When humanitarian crises strike, children are amongst the hardest hit. And when it impacts on their education, it can mean long-term and irreversible effects on their development, wellbeing and their future. Find out how Can’t Wait to Learn, War Child’s digital-based education programme, is bringing renewed hope and confidence to crisis affected children in Uganda and how scaling it up across the country could benefit many more.
Testing a new method
Late last year, Nalongo and Kyambogo, two primary schools in Uganda’s Luwero District, were set a challenge to examine the impact of a new digital-tablet based approach to improve children’s reading and mathematics skills.
Over 4 months, Nalongo Primary School would test the new approach amongst its students while Kyambogo Primary School would continue using the normal methods.
Comparing the results from the two schools showed a clear 5 per cent improvement in learning amongst the students at Nalongo who used the new approach.
Teachers put this down to the children being far more engaged with the approach. It was also attributed to the teachers’ positive attitude, teachers being able to easily support the children through the process and because of the children’s regular attendance.
Closing the education gap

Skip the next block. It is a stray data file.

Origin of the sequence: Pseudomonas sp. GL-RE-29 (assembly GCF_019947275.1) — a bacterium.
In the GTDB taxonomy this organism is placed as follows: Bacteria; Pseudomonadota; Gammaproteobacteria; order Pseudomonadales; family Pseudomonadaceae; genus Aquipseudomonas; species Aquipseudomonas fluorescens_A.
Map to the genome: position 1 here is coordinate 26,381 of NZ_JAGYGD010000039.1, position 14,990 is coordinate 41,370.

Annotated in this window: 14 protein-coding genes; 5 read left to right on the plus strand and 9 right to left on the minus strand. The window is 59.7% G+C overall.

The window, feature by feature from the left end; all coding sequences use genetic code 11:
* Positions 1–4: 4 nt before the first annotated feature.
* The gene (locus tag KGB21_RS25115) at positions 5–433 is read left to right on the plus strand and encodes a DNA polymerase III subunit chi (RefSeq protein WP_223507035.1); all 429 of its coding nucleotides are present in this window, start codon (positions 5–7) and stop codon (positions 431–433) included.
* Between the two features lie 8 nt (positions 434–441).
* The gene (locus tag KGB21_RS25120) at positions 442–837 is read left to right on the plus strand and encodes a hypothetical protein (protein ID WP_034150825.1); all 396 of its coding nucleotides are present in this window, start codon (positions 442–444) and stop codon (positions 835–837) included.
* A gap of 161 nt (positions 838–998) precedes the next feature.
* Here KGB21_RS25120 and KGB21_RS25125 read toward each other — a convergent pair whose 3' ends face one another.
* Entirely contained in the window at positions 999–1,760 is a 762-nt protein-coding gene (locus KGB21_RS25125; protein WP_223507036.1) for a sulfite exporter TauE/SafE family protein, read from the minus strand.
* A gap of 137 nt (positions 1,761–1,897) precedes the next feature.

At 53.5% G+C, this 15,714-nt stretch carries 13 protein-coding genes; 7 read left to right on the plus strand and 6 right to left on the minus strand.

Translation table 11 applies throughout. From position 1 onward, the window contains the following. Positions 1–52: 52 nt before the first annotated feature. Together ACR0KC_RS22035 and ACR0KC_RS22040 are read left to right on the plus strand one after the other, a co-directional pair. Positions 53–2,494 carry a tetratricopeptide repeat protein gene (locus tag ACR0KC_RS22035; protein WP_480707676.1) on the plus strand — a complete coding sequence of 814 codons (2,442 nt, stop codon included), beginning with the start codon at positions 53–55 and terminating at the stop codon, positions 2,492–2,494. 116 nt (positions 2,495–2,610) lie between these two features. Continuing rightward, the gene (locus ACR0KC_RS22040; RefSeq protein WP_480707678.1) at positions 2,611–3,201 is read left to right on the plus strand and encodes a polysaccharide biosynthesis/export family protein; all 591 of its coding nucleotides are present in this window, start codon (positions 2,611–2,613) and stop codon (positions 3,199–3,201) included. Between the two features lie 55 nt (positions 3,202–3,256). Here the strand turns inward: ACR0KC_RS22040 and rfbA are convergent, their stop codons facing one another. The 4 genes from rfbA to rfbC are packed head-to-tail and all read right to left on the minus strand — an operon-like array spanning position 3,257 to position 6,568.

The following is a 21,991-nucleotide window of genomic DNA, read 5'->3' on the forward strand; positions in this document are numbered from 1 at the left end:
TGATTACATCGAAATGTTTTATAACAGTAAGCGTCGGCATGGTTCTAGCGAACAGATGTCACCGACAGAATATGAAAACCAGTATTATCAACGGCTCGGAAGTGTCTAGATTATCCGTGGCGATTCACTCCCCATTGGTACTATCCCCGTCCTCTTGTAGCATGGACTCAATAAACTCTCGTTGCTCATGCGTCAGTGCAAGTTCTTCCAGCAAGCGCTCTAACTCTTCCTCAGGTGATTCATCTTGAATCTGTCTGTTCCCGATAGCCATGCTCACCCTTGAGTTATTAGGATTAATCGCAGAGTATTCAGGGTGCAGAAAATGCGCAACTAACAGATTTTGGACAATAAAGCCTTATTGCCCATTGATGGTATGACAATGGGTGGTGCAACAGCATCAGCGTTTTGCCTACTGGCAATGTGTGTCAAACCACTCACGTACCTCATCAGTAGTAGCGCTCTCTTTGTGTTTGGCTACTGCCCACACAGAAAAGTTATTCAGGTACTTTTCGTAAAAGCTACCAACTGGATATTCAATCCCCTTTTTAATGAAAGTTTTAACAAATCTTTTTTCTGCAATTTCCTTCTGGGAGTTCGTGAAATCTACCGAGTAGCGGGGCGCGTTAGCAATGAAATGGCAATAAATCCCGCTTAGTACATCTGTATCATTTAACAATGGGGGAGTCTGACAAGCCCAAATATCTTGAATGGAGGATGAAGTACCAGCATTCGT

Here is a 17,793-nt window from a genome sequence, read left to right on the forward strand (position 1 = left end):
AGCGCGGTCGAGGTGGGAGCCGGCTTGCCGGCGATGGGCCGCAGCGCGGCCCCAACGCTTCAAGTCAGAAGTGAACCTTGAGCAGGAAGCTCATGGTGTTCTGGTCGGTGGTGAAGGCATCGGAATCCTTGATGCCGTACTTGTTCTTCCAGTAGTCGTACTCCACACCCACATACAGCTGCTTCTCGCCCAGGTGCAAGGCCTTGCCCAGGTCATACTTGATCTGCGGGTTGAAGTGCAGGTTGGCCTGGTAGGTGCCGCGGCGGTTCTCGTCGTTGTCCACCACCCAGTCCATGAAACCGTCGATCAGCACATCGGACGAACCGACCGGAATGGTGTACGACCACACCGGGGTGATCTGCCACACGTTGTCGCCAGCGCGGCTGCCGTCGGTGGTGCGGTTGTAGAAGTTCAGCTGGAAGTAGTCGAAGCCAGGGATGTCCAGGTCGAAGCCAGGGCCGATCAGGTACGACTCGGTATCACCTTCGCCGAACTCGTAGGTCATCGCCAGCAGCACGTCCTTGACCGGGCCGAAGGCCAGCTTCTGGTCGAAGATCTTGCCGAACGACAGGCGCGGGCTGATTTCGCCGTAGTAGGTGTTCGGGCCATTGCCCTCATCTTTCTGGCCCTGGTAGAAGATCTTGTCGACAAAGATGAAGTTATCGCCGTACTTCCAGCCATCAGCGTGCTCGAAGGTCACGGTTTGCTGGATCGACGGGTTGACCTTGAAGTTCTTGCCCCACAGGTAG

The approach – known as Can’t Wait to Learn, is a global learning programme developed by War Child Holland and partners that makes innovative use of digital-tablets to close the education gap for millions of children around the world affected by conflict.
It allows children to get a quality education by teaching them to read, write and count using a self-paced digital game that specifically reflects their world and context – and which can be used at school or at home.
It’s has been developed with ministries of education around the world, so is always adapted to follow the relevant national curriculum and the children’s progress is regularly monitored to improve it further.
Responding to COVID-19
The Can’t Wait to Learn approach was first used with primary school students in two learning centres in the West Nile region from 2018 and was then expanded to 9 others in the region and 8 others in the South West. After the COVID pandemic forced schools to shut in March 2020, it was distributed for self-learning use at home and in the community so that children could keep up their education.
Once schools re-open, it’s intended to be once again used in schools.
Making quality education available for many more children
The positive results of the 4-month test at Nalongo and Kyambogo schools will now inform Uganda’s Ministry of Education and Sports (MoES) how best to include the approach into the broader education system and how to scale it up in schools across the country.
War Child will continue working closely with the ministries – and will seek support from more partners to help bring this vital work to millions more children. Because no child, whether in Uganda or elsewhere, should be held back from opportunities to build a positive, fulfilling and safer future for themselves.